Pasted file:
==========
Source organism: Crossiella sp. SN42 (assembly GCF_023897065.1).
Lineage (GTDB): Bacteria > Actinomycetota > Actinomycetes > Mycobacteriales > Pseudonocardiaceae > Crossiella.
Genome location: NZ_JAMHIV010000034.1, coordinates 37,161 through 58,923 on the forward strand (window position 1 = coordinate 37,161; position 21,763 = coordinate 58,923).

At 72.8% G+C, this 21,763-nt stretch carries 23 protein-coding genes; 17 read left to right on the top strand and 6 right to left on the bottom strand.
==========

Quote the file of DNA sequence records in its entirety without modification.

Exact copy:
Source organism: Crossiella sp. SN42 (assembly GCF_023897065.1).
Lineage (GTDB): Bacteria > Actinomycetota > Actinomycetes > Mycobacteriales > Pseudonocardiaceae > Crossiella.
Genome location: NZ_JAMHIV010000034.1, coordinates 37,161 through 58,923 on the forward strand (window position 1 = coordinate 37,161; position 21,763 = coordinate 58,923).

At 72.8% G+C, this 21,763-nt stretch carries 23 protein-coding genes; 17 read left to right on the top strand and 6 right to left on the bottom strand.